RICHARDSON, Texas (Nov. 4, 2004) — Dr. James Jerger, distinguished scholar in residence in the School of Behavioral and Brain Sciences at The University of Texas at Dallas (UTD), received the prestigious Aram Glorig Award for his scientific and clinical contributions in the field of audiology from the International Society of Audiology at the group’s 27th biennial conference held Sept. 26–30 in Phoenix.
The award has particular relevance for UTD because Dr. Glorig, now deceased and after whom the award is named, designed and supervised the construction of UTD’s Callier Center for Communication Disorders, located near downtown Dallas, and served as its first director.
Jerger, who joined UTD in 1997, specializes in auditory processing disorders in both children and the elderly, particularly focusing on the effects of aging on auditory function.
The author or co-author of more than 300 publications, Jerger founded UTD’s Texas Auditory Processing Disorder Laboratory, which is dedicated to the research of brain mechanisms that are fundamental to auditory processing disorders. He teaches audiology students and directs doctoral studies in the applied cognition and neuroscience program of UTD’s School of Behavioral and Brain Sciences and has served as editor of the journal American Academy of Audiology since its inception in 1989. Jerger received his Ph.D. in audiology from Northwestern University.
The International Society of Audiology (ISA) was founded in the early 1950’s as a worldwide scholarly and professional organization for individuals interested in furthering understanding of hearing and hearing loss. Its scientific publication, International Journal of Audiology, is edited by Dr. Ross Roeser, who is the director of the Callier Center. The ISA meets every two years.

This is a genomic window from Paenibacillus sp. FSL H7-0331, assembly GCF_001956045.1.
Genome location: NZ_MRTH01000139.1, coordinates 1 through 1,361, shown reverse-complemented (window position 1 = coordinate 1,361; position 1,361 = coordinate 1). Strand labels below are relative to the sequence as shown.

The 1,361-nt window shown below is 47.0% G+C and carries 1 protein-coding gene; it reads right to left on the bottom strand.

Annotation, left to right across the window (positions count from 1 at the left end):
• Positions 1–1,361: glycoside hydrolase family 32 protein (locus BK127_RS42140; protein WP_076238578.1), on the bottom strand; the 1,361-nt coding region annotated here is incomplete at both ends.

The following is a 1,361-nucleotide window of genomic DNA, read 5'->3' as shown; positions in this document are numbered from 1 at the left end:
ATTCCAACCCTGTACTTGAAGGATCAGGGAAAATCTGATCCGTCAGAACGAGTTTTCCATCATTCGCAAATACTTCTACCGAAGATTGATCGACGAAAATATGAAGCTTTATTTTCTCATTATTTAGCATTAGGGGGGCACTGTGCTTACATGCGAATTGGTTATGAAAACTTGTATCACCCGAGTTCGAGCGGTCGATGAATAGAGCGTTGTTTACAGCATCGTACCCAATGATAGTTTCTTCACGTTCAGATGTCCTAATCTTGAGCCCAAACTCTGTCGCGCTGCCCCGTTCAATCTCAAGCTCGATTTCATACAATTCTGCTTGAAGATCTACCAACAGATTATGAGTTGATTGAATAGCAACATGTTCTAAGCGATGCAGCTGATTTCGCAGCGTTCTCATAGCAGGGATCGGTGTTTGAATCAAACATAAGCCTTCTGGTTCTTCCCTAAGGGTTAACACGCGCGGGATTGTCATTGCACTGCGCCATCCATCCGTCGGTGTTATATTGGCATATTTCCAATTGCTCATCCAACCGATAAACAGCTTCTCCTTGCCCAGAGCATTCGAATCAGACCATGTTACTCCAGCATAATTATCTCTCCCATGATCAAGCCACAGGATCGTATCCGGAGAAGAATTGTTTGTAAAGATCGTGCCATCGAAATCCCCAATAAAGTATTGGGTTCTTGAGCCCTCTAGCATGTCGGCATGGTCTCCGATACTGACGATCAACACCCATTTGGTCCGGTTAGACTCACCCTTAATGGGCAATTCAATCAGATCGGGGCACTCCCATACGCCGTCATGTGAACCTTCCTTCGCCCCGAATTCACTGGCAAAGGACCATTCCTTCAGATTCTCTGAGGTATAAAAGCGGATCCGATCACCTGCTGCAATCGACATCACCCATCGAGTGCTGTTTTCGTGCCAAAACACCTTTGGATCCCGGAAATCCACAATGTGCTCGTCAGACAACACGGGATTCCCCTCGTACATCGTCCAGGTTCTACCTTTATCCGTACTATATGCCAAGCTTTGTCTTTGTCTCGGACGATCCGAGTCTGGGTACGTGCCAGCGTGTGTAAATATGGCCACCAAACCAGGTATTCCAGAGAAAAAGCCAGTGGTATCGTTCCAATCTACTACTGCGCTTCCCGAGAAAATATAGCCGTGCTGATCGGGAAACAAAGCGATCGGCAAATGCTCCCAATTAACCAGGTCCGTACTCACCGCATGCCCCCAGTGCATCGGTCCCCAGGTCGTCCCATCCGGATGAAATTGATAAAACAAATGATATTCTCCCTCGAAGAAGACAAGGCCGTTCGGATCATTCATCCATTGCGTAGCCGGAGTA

About the Callier Center
Established in 1962, the Callier Center for Communication Disorders is nationally recognized for advances in the treatment and prevention of hearing, speech and language disorders that affect individuals of all ages, from infants to seniors. The center is located on Inwood Road in Dallas, adjacent to such major medical facilities as The University of Texas Southwestern Medical Center at Dallas, St. Paul University Hospital and Parkland Memorial Hospital. The center educates future clinicians and researchers, offers state-of-the-art clinical and educational services and conducts innovative research. In 2003, UTD opened a 23,500-square-foot satellite facility of the Callier Center on the university’s campus in Richardson. The new facility offers many of the same services as the original Callier Center to residents of North Dallas and Collin County with speech, language or hearing problems.
The University of Texas at Dallas, located at the convergence of Richardson, Plano and Dallas in the heart of the complex of major multinational technology corporations known as the Telecom Corridor®, enrolls more than 14,000 students. The school’s freshman class traditionally stands at the forefront of Texas state universities in terms of average SAT scores. The university offers a broad assortment of bachelor’s, master’s and doctoral degree programs. For additional information about UTD, please visit the university’s web site at www.utdallas.edu.